Charlotte E. Krem

The newest addition to our attorney team, Charlotte E. Krem was admitted to practice law in the State of California in 2019, and joined Kirtland & Packard LLP in January of 2021. Her work spans an array of practice areas, including personal injury, discrimination in employment and education, wage and hour, and mass torts cases. From handling the written discovery process, witness depositions, and motion practice, to legal research, negotiations with opposing counsel, and the cultivation of open, mutually trusting, and communicative client relationships, Charlotte is steadily broadening her experience and sharpening her expertise in every phase of the litigation process.

Charlotte’s academic and professional background primarily centers criminal justice and international human rights law, however, her recent transition into plaintiffs’ side civil litigation is a fitting one. She has always rooted for the underdog, stood up for the little guy, and endeavored to support and amplify the voices of those who are marginalized or mistreated. Recognition of the challenges and consequences of inequality, and a fierce commitment to fundamental fairness motivated Charlotte to pursue a legal career. She believes the law should be a tool for empowerment and accountability, and is thankful to be part of a practice that increases access to justice and emboldens the aggrieved to seek the relief they deserve.

Prior to joining the firm, Charlotte was a Deputy Public Defender in Santa Barbara County, where she managed a substantial caseload comprised of all misdemeanor offenses in the City of Lompoc, in addition to civil contempt matters. She gained extensive courtroom experience, appearing on a daily basis in adult criminal court and various specialized treatment courts on behalf of indigent individuals facing criminal charges, handling each case from arraignment all the way to settlement or preparation for trial. Charlotte’s practice was guided by principles of client-centered and holistic representation. Building trust and rapport with her clients was a priority, and her advocacy on their behalf extended beyond the courtroom—remaining available and accessible, regardless of the hour, and striving to ensure any non-legal and re-entry needs were also met.

While in Santa Barbara, Charlotte also volunteered for the People’s Justice Project, a small non-profit law firm dauntlessly dedicated to protecting the civil rights, liberties, and dignity of the County’s most vulnerable residents. She contributed to critical pre-litigation stages of a lawsuit filed on behalf of a local individual, with disabilities and experiencing homelessness, seeking accountability for police harassment and misconduct.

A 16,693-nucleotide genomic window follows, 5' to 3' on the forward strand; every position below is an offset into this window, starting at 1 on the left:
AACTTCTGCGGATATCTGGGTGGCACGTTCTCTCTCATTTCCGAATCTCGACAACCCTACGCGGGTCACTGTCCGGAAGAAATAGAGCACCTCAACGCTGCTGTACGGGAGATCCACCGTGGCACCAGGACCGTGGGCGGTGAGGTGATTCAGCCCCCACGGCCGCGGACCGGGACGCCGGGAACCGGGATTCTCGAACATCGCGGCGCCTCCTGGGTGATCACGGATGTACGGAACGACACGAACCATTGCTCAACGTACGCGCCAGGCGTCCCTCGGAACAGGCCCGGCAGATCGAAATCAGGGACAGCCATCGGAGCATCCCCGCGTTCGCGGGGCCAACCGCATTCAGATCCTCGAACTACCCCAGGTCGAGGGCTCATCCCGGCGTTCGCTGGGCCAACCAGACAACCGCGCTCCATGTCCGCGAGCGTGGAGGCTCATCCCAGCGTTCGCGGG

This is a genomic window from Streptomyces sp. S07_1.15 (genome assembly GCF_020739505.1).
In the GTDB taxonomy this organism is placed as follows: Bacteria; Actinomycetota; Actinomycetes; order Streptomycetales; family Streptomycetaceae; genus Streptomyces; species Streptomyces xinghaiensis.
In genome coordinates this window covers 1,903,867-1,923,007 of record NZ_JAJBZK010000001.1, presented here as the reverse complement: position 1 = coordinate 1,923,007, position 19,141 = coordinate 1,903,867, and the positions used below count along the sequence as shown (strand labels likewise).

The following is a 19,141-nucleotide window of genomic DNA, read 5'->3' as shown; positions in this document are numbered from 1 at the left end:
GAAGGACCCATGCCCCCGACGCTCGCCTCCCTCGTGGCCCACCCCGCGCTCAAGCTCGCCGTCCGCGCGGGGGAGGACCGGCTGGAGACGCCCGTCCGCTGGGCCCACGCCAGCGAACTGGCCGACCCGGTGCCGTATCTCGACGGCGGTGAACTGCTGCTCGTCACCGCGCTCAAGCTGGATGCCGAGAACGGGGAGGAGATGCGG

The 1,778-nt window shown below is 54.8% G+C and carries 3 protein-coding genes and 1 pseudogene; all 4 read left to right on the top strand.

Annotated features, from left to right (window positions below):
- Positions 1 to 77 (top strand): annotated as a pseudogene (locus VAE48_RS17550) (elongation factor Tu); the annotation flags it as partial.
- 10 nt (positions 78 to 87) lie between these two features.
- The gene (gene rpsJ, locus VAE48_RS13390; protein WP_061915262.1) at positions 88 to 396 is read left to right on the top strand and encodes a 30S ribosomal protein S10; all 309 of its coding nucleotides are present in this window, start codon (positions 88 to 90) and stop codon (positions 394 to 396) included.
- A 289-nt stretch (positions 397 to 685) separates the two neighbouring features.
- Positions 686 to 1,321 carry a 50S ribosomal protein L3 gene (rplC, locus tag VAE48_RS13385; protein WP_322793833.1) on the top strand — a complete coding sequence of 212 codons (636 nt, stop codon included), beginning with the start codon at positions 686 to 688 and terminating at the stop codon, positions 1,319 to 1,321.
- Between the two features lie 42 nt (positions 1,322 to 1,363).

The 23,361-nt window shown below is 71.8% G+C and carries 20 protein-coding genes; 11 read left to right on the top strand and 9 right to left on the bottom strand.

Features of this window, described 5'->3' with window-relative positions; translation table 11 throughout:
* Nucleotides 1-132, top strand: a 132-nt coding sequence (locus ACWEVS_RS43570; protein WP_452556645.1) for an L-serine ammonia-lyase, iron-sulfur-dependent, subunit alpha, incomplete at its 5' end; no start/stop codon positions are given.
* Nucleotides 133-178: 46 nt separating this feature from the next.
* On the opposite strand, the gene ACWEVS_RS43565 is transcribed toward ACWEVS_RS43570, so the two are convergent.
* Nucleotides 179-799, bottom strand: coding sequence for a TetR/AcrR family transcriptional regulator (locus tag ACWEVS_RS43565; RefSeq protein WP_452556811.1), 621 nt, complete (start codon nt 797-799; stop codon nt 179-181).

During law school, Charlotte interned in Madrid with Women’s Link Worldwide, an international human rights non-profit organization, innovatively utilizing the law to facilitate jurisprudential, legislative, and social change advancing the rights of women and girls at the local, domestic, regional, and global level. Another summer was spent in New York City as legal intern for the United Nations Special Rapporteur on the Promotion of Truth, Justice, Reparation and Guarantees of Non-Recurrence. In addition to providing comprehensive legal research and writing support, Charlotte authored a notable portion of the Annual Report to the United Nations Human Rights Council and General Assembly. In her chapter, “Legal Framework,” she outlines the international legal obligations of nation states in transitional contexts, and detailes a novel approach to the analysis and implementation of transitional justice mechanisms that draws meaningful distinctions between their application in post-authoritarian and post-conflict contexts. In her final year, Charlotte clerked here in California for the Office of the Alameda County Public Defender.

Shaped by her diverse, public interest oriented background, Charlotte’s work is characterized by compassion, creativity, and dedication. She is excited to continue developing her practice and refining her craft, to provide thoughtful, diligent, and tenacious legal representation to her clients. In particular, Charlotte is interested in trial work and pursuing cases against large corporations, insurance companies, and other imposing institutional entities. She hopes such vigorous litigation will not only improve the lives of each client, but perhaps ultimately, the broader incentive structures, which she feels too often produce and expose individuals to exploitative, unsympathetic, and pernicious practices.

When she is not in the office, Charlotte can almost certainly be found at 13,000 feet jumping out of perfectly good airplanes. She is committed to bringing the same spirit and fearlessness to the courtroom to fight for her clients.


After graduating high school in New Zealand—top of her class and in the top four percent of International Baccalaureate students worldwide—Charlotte moved to the United States for her tertiary education. In 2011, she graduated from Wesleyan University in Connecticut, with a Bachelor of Arts degree in music and a minor in psychology, and later continued her studies at Columbia University in New York City, receiving a graduate Certification of Professional Achievement in Human Rights

Charlotte earned her Juris Doctor degree from Stanford Law School in 2018. She served on the executive board of student organizations such as the Stanford Human Rights Law Association, and was active in the International Human Rights and Conflict Resolution Clinic, where she drafted sections of a communiqué to the Office of the Prosecutor of the International Criminal Court and conducted field-research in Greece on the conditions and treatment of refugees and asylum seekers.